The film has a vicious edge that the Marx Brothers didn't have, and it's too low-minded to achieve their enchanting blend of anarchy and surrealism.
-David DenbyFull Review
Now [Cohen is] turning material both fresh and rancid into tepid gruel.
-Joe MorgensternFull Review
On the laughmeter The Dictator is closer to Borat than to the misfired Bruno, which is to say it's funny for about half of its brisk 83 minutes.
-Peter RainerFull Review
Most of The Dictator had me neither laughing nor shocked, but just staring at the screen in anxious is-that-all-there-is? silence.
-Dana StevensFull Review
A bit scattershot and schticky, the film never quite settles into a consistent comic rhythm. Yet for fans of Baron Cohen's work there are plenty of moments of crass hilarity.
-Christopher OrrFull Review
For the most part, the movie's rhythms feel slightly off -- there are long stretches without a laugh -- and there is a mean-spirited air to the whole thing.
-Randy CordovaFull Review
The Dictator starts at outrageous and rockets on from there. Screw the occasional sputter.
-Peter TraversFull Review
The Dictator is loose and slap-happy and full of sharp political barbs and has funny actors moving in and out - and at a lickety-split 83 minutes, it doesn't wear out its welcome.
-David EdelsteinFull Review
Sacha Baron Cohen's third starring feature, and the first to be fully scripted, is sharp as a scimitar in one scene and wobbly in the next, but it's unfailingly audacious.
-Colin CovertFull Review
For once, Baron Cohen has a real script and a supporting cast as skilled at improv as he is. And those complementary elements make a difference.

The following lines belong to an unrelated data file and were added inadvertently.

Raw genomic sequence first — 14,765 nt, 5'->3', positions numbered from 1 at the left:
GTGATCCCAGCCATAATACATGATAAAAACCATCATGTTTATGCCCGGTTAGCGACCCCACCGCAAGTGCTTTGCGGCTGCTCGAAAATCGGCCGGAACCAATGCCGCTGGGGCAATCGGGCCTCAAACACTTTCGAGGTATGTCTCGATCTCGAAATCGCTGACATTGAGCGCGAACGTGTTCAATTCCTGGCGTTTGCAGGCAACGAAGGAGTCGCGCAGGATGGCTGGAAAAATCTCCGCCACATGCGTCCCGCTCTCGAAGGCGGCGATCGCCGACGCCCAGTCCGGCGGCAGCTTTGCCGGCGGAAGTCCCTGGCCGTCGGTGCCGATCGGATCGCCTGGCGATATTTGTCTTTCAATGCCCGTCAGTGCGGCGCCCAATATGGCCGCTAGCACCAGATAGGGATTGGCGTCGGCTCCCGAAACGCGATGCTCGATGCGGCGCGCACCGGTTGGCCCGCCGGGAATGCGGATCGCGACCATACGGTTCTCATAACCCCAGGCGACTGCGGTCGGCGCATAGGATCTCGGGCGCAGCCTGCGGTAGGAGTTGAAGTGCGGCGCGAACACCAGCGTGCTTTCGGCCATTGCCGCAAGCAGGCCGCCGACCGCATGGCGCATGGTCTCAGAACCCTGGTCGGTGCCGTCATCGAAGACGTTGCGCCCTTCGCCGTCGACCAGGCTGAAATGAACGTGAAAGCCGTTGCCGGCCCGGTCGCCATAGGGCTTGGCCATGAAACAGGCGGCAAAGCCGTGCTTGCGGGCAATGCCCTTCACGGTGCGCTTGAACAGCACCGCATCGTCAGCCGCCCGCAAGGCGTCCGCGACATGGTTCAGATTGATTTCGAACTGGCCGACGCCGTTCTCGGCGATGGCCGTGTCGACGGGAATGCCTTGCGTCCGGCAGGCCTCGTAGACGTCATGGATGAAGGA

-Stephen WhittyFull Review
Directed by Cohen's longtime collaborator Larry Charles, The Dictator mixes its high and low comedy with surprising success.
-Steven ReaFull Review
It reasserts Baron Cohen as a comic force who can't be ignored, dedicated to pushing the envelope and working with real ideas.
-Tom LongFull Review
It ends up being a lot less hilarious than "Borat,'' and not quite as funny as "Bruno.''
-Lou LumenickFull Review
Although the character of Aladeen seems awfully predictable by Baron Cohen standards, the movie itself veers from one hilarious, absurd and patently offensive setup to the next...
-Andrew O'HehirFull Review
Baron Cohen's demonstrations of political ''outrageousness'' feel all too canned, planned, and defanged.
-Lisa SchwarzbaumFull Review
While tastelessness is rampant and the humor uneven, The Dictator also has its moments of slyly clever satire.
-Claudia PuigFull Review
By turns hysterical, heretical, guilty, innocent, silly, sophisticated, teasing and tedious.
-Betsy SharkeyFull Review
Even in its manufactured boundary-pushing-a flash of full-frontal Baron Cohen, another scene set partially inside a birth canal-The Dictator never really risks anything.
-Karina LongworthFull Review
This isn't the last word on cinematic send-ups of totalitarianism -- for that, we still have Charlie Chaplin's The Great Dictator -- but it's a fine and riotous jab in the ribs.
-Amy BiancolliFull Review
One of the cleverest moments in Sacha Baron Cohen's The Dictator comes during the first five seconds: a memorial dedication to Kim Jong Il. It's all downhill from there.
-James BerardinelliFull Review
Cohen and Charles deserve kudos for departing from their usual formula of setting Cohen's crazed characters loose in the real world.
-Melinda Sue GordonFull Review
Potential is mostly squandered in "The Dictator," which gestures halfheartedly toward topicality and, with equal lack of conviction, toward pure, anarchic silliness.
-A.O. ScottFull Review
Cohen is actually Chaplin's antithesis, a first-world bully content to target the Other.
-J. R. JonesFull Review
[A] hugely offensive, outrageously funny farce.
-Rafer GuzmanFull Review
The easily offended will be appalled. The rarely offended may be appalled. But they'll have to stop laughing long enough to realize it.
-Elizabeth WeitzmanFull Review
Terrorism and torture, anti-Semitism and pedophilia, onanism and armpit hair: They're all grist for the comic mill in Sacha Baron Cohen's latest assault on moviegoers' funny bones.
-Soren AndersonFull Review
Never achieves the stinging parodic heights of Cohen's Borat movie, but manages a better batting average than his most recent misfire, Bruno.
-Ann HornadayFull Review
Cohen and Charles offer a lot of admittedly witty observations, but they don't build into anything bigger or smarter. They're too broad.
-Wesley MorrisFull Review